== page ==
Sneak peek: Toddler tantrums are normal but very frustrating. Research helps guide us in a slightly unconventional way on how to respond to tantrums.
All I wanted was to walk on the treadmill for maybe…20 minutes. Is that too much to ask?
I had a great plan–I would hop on the treadmill in the basement while my son (age 2 at the time) played with the plethora of toys down there. Easy peasy. I’m a pro at this toddler development thing, right?
Minute 5 rolled around and the whining began.
“Car on track…ahh.” My son couldn’t get the little Matchbox car onto the track the right way.
“I’ll help you in just a few minutes,” I said hoping he would calm down on his own. “Do it myself…urrgh, it won’t go,” my son continued. I could see the tension building but I decided the push on. I really needed some exercise.
Then I heard it–a loud “clunk.” My toddler had thrown the car across the room and it had hit the wall. Crying and fussing ensued. Oops, I had missed the point of no return. We were in full-on toddler tantrum mode.
“Remain calm,” I told myself. “He’s just frustrated. I know how to respond to tantrums“
I try to calm him but to no avail. He pushed me away. He had to get it out. I told him to take some breaths but that just made him more upset. So I just stood by him and he eventually calmed down but it took a long time.
My “20 minutes on the treadmill” had turned into a half-hour fiasco.
Why Do Toddlers Have Tantrums
I look back at this incident now and I see–this is what it means to be a toddler. He was trying so hard to assert his independence and he is very independent by nature. “I do it myself” is a constant refrain, even now at almost 4 years old.
This is how toddlers learn.
Toddlers are often testing limits, but they do it because they are learning. They are learning new skills, new ideas and how they fit in their world. At times it may seem to us that our toddler’s attitude and tantrums are either: 1) a sign that we are doing something wrong or 2) a sign that something is wrong with them (usually not!). In reality, toddler tantrums are mostly just a sign of big emotions swirling around in a very immature brain.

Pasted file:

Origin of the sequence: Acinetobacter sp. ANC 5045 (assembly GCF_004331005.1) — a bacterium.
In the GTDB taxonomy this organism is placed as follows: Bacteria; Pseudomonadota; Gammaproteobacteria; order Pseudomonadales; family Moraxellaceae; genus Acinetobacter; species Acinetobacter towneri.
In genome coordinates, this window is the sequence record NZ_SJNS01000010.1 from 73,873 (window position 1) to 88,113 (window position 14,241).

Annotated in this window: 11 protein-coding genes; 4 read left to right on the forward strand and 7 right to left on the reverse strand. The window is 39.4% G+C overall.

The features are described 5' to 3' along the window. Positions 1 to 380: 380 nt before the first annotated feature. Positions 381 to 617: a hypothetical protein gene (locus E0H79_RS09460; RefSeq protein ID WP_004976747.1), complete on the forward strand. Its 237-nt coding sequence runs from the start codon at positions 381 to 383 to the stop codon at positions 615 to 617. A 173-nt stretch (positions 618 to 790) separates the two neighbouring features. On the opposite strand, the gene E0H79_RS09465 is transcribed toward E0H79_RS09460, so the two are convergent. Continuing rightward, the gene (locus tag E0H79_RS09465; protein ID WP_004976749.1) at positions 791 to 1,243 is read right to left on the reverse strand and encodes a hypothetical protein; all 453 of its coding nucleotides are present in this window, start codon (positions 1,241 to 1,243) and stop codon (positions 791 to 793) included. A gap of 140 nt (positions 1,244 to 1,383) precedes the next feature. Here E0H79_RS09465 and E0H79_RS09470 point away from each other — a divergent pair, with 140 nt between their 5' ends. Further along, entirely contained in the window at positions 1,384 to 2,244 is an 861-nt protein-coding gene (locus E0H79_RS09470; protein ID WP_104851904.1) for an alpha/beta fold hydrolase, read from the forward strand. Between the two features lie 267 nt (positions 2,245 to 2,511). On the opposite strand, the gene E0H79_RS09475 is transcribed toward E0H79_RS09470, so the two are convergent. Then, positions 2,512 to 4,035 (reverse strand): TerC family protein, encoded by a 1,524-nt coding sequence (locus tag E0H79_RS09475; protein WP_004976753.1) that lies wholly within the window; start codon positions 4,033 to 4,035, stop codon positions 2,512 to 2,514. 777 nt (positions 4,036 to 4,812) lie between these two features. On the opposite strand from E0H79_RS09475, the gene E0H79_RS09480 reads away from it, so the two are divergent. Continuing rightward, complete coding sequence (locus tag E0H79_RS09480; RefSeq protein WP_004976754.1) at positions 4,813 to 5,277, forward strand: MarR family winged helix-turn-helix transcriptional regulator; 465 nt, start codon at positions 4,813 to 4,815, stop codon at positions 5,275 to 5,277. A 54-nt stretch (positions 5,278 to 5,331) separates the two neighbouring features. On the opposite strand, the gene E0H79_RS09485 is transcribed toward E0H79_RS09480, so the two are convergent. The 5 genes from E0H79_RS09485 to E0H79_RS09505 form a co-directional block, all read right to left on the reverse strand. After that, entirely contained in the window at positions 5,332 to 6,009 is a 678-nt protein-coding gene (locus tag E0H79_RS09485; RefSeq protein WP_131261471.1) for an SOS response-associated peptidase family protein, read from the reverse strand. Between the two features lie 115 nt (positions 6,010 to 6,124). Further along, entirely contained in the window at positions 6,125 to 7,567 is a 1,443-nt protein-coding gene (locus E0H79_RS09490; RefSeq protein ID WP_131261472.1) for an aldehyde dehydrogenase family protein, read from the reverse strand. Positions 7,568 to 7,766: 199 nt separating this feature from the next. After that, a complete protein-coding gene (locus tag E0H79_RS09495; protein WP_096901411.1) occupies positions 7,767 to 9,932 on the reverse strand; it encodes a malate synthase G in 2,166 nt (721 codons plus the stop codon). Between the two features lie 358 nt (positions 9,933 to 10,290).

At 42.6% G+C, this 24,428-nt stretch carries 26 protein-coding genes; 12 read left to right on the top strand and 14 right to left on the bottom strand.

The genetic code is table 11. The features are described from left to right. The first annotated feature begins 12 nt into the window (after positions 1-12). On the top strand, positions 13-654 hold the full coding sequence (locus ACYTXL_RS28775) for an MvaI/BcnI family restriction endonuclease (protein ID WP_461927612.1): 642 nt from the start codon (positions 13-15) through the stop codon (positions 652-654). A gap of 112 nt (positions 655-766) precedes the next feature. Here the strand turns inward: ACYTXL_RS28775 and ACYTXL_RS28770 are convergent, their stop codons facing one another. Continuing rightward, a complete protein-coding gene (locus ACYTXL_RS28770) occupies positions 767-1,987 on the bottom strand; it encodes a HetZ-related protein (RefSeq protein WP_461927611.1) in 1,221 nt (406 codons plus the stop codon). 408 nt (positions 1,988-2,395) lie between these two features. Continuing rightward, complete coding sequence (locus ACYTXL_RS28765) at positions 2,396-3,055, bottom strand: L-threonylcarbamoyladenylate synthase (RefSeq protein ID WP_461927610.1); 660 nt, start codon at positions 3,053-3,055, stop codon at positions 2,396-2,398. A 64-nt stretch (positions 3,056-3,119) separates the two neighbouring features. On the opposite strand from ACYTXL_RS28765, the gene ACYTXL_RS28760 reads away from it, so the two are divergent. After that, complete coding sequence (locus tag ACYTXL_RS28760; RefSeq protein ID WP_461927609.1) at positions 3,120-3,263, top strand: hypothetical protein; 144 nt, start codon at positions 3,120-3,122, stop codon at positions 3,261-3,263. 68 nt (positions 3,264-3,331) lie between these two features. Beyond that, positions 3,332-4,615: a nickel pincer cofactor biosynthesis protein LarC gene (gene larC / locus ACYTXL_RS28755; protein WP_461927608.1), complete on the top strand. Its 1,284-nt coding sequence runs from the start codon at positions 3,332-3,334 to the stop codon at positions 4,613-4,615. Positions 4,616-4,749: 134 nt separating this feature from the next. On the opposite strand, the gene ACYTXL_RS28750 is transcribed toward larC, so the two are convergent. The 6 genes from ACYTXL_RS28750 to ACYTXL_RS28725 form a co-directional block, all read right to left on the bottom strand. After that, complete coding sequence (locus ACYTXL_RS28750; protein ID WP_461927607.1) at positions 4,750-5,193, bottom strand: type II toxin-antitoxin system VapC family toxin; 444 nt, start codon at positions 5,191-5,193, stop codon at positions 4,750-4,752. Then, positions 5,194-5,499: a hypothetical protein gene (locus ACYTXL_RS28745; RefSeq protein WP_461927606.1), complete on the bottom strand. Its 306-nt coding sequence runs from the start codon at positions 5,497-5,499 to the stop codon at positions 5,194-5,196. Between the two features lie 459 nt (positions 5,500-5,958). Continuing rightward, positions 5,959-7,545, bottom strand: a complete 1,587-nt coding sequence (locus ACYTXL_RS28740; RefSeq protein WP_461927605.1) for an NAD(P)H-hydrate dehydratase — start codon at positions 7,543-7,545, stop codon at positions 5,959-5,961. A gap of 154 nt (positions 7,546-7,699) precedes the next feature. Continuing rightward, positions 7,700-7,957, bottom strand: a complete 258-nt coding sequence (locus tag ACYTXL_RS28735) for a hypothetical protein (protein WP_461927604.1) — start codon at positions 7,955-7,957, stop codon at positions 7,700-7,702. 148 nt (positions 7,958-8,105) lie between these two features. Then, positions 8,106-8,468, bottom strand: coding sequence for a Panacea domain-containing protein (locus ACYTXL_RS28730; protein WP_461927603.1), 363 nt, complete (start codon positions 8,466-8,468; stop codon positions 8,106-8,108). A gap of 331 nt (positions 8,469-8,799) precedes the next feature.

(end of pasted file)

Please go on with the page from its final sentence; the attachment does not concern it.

Combine a strive for independence and limited self-regulation, you have a recipe for potential high-stress situations and toddler tantrums. As parents, it’s tough to keep a calm attitude and know how to respond to tantrums.
Well, a recent piece of research should give you a little hope.
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Research on How to Deal with Toddler Tantrums
Researchers at the Oregon Social Learning Center recently published an article showing that parents who can keep their “cool” when their youngsters test their patience have a better chance of their kids not having behavior problems in the future. While this approach for how to respond to tantrums goes against some traditional parenting advice, research clearly shows its benefit.
Related Reading: Finding Meaning in the Mayhem: How to Spot (and Survive) a Toddler Growth Spurt
The primary finding showed that children whose parents have a tendency to overreact and/or are quick to get angry with them are more likely to have more tantrums and negative behavior at age 2. It is important to note that most children increase in their tantrum-type behavior during this toddler period, but this study clearly showed that children whose parents over-reacted increased in this negative behavior more than average.